Remember, whatever method you choose, the ultimate objective is to have qualified candidates apply so that you and your organization benefit from your eventual selection.

Identify the best candidate for the position. If your search extends externally and you do a good job of clearly stating the requirements for the position and spreading the message that you are looking, then the chances are good that you will receive many responses. You may receive so many, that you will be overwhelmed. How do you start to reduce the list so that you can focus your attention on the most qualified applicants?

Review the candidates
First, review each application in a general sense. In this initial review, you are looking to eliminate the applicants that don't meet the requirements. You will be surprised how many are eliminated. It's interesting how many people submit applications to any type of posting. Remember, their point of view is that it doesn't hurt to try. The worst they can hear is no. Your task is to stay focused and avoid the temptation to deviate from your objective. Our experience indicates that this screening step can eliminate 70 percent of the applicants.

So out of 100 applicants, you're down to 30 possible candidates. That's still a high number and you don't have enough time to interview each, given your busy schedule. What's your next step?

Narrow it down
Second, go through the remaining candidates to whittle the list down to a more manageable number, a number that represents the individuals that you are willing to eventually spend the time to interview.

A good exercise to reduce the number is to develop a spreadsheet that lists the remaining applicants and the job requirements. Only list the requirements that were listed in the job posting. Otherwise your exercise may unfairly and unintentionally eliminate applicants. For each individual determine how well he or she meets each requirement. You may want to be somewhat sophisticated, depending upon your available time, by assigning a rank (1-5) or take a less time-consuming but effective approach. For each requirement, state yes or no as to whether the applicant meets the requirements. Select the applicants that meet the most requirements. Ideally, you want to identify five to 10 applicants for further consideration.

As with the previous screening step, this exercise significantly reduces the list. You'll be surprised how easily the applicants' separate themselves. You may have a difficult time deciding on a few, as some other piece of information will catch your attention, but the best applicants will rise to the top.

Conduct phone interviews

With the remaining five to 10 folks, conduct telephone interviews. Have your questions prepared ahead of time. Also consider having another manager listen in on the conversation. That person may not participate in the conversation but he or she can take notes and provide clarification about the applicants' answers at a later time.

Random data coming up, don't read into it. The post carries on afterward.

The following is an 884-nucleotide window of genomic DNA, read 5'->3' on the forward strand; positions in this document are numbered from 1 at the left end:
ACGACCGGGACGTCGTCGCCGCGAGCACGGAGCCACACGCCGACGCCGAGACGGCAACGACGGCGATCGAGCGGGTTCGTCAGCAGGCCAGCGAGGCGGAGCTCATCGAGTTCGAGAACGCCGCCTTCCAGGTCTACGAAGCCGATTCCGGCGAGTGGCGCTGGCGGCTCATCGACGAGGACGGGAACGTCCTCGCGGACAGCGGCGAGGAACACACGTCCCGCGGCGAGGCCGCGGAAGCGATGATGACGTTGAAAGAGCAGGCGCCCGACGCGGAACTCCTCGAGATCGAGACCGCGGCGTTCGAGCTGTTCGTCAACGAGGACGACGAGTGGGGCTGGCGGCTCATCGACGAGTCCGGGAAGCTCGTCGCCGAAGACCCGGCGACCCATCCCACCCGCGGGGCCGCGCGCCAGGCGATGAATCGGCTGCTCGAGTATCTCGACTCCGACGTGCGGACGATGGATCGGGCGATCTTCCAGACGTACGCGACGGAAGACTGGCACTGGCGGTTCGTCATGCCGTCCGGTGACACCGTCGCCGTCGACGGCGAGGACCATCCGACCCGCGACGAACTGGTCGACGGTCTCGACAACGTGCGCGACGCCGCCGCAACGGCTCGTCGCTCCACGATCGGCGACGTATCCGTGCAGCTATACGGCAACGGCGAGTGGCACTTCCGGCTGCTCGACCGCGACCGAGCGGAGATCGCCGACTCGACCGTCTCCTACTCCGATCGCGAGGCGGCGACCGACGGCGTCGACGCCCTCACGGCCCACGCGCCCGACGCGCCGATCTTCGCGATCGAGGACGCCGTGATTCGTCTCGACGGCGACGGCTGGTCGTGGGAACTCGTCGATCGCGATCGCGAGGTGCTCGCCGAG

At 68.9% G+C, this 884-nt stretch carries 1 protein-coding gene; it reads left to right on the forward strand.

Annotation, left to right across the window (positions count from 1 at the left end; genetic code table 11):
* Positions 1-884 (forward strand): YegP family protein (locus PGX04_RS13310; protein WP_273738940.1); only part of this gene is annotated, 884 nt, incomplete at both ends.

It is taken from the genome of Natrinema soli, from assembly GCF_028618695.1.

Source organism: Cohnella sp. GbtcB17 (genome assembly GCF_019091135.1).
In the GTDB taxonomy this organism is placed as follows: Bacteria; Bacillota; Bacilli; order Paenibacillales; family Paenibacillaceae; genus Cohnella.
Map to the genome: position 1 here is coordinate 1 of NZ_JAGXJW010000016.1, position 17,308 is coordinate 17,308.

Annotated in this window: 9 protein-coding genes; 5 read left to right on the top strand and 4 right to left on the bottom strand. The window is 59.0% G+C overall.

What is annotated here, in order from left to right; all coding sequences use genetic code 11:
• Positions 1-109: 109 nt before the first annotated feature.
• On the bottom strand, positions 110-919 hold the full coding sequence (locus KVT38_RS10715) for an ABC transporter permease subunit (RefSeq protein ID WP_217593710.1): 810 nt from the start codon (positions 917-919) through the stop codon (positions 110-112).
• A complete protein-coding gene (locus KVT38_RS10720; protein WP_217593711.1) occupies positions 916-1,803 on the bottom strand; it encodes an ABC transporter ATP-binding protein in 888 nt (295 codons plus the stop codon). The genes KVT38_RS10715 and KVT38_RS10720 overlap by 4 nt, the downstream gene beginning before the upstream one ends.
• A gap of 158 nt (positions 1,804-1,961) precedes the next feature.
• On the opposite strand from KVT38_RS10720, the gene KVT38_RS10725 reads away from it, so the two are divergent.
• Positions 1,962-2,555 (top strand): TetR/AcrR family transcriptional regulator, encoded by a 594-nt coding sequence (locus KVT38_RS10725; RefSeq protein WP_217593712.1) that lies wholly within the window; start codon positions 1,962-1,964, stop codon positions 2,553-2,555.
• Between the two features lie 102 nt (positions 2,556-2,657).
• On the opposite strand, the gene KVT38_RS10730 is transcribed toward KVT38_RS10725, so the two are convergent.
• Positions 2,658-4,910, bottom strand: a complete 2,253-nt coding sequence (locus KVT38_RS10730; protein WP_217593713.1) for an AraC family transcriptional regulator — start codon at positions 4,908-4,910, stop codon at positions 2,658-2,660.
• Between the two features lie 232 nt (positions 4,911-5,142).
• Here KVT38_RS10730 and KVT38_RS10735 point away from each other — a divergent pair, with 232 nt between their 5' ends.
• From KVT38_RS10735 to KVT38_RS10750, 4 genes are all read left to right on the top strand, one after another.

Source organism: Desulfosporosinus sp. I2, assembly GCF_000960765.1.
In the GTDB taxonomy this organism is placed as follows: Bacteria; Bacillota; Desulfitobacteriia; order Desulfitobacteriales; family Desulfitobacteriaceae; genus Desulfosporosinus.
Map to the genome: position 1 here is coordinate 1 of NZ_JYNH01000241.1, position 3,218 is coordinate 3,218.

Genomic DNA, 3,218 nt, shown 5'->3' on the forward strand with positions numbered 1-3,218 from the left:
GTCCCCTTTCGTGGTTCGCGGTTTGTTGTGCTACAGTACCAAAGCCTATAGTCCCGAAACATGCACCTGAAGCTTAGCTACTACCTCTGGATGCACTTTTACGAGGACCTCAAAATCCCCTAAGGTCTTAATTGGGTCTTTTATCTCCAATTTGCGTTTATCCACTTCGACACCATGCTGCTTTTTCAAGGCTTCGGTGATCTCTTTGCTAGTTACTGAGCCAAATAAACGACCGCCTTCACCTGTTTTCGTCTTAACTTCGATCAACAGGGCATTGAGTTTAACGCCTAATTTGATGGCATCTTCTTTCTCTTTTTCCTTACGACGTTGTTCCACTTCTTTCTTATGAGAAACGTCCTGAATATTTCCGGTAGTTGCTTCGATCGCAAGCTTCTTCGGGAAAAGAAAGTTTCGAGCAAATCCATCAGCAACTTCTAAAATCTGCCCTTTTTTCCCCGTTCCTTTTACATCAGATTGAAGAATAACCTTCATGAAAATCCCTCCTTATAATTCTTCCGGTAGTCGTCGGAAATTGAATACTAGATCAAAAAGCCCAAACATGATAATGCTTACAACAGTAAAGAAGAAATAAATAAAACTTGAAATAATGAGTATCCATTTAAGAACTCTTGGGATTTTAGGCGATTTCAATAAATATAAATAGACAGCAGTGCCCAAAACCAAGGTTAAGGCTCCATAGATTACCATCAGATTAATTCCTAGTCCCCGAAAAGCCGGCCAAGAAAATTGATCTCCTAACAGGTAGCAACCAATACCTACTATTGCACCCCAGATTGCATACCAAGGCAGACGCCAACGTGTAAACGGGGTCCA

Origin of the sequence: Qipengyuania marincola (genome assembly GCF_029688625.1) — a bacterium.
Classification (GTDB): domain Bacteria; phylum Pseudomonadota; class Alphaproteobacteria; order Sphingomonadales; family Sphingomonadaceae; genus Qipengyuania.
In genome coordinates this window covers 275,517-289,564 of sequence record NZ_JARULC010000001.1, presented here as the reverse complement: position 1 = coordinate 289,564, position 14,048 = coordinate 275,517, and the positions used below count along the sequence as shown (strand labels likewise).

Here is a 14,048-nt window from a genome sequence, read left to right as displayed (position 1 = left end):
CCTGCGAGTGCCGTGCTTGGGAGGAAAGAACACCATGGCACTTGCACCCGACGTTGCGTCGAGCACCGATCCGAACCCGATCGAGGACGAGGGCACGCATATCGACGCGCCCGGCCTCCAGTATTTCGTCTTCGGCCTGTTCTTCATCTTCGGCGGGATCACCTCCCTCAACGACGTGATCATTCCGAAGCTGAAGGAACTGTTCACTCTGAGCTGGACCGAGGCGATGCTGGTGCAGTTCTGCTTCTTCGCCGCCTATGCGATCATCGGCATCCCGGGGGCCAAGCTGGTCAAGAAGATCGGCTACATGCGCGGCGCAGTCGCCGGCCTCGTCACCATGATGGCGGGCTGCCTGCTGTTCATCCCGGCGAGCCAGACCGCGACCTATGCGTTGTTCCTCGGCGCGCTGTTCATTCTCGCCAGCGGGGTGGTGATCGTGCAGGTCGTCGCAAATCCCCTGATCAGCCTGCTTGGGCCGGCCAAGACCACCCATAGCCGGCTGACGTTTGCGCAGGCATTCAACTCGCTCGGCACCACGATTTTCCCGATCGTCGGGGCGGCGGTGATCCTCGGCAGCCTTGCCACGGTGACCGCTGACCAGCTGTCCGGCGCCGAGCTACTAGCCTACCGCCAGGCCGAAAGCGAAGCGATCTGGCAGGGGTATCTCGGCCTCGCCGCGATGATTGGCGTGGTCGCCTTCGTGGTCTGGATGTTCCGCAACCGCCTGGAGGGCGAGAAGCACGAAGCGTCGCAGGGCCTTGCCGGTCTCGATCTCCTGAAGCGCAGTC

If you do not use another manager, make notes immediately following the conversation. As absurd as this may sound, the notes will help you keep the applicants straight as you make further evaluations. The candidates will tend to run together after making a few calls.

As with the previous steps, the telephone interviews will separate the applicants. You will learn that certain factors other than the listed requirements will become more prominent. For example, a person's phone voice can make a completely different impression than what opinions you drew based upon on paper. Also, the applicants' ability to answer specific questions without preparation can give an indication of the applicants' ability to communicate. These are important considerations if the person will interact with customers. Another factor that may surface is the applicant's inability to start when you need that person.

You may agonize over a couple of the applicants but the telephone interviews should reduce the number of applicants to two or three. You should be serious enough about these applicants that you would be willing to pay the applicants' travel expenses to visit your facility to interview in person. And that is the next step.

Interview in person
Make the arrangements to have the top two or three candidates visit your location for an interview. The number of people the applicant interviews with is often based upon the organization and its policies. This is a safety net that should reduce the risk of making a bad decision.

The decision at this point may be easy or difficult but as with the telephone interviews, certain peripheral characteristics may play a role in your decision. Probably the most prominent characteristic is the applicant's appearance. To borrow from the old saying, the applicant only has one chance to make a first impression. How they carry and present themselves is important and will come into play despite your best efforts to remain neutral.

Which applicant should you interview first? The applicant that has impressed you the most during the telephone interview. Why? If the face-to-face interview goes well and the applicant seems to be the one that you want, then if you can work out the offer and acceptance, you would not need to bring in the others. This would save your organization some expenses and just as importantly, your time.

Next issue I will discuss how to conduct the interview. In the mean time, remember that taking the time to go through the steps to identify and select a new employee is important to you and your organization. Your responsibilities as a manager dictate that you perform this very important process properly.

Brandon Battles is a partner with Conklin & de Decker. He has spent more than 15 years in aviation working with maintenance organizations in the areas of cost collection and analysis, systems review, inventory analysis, and management training.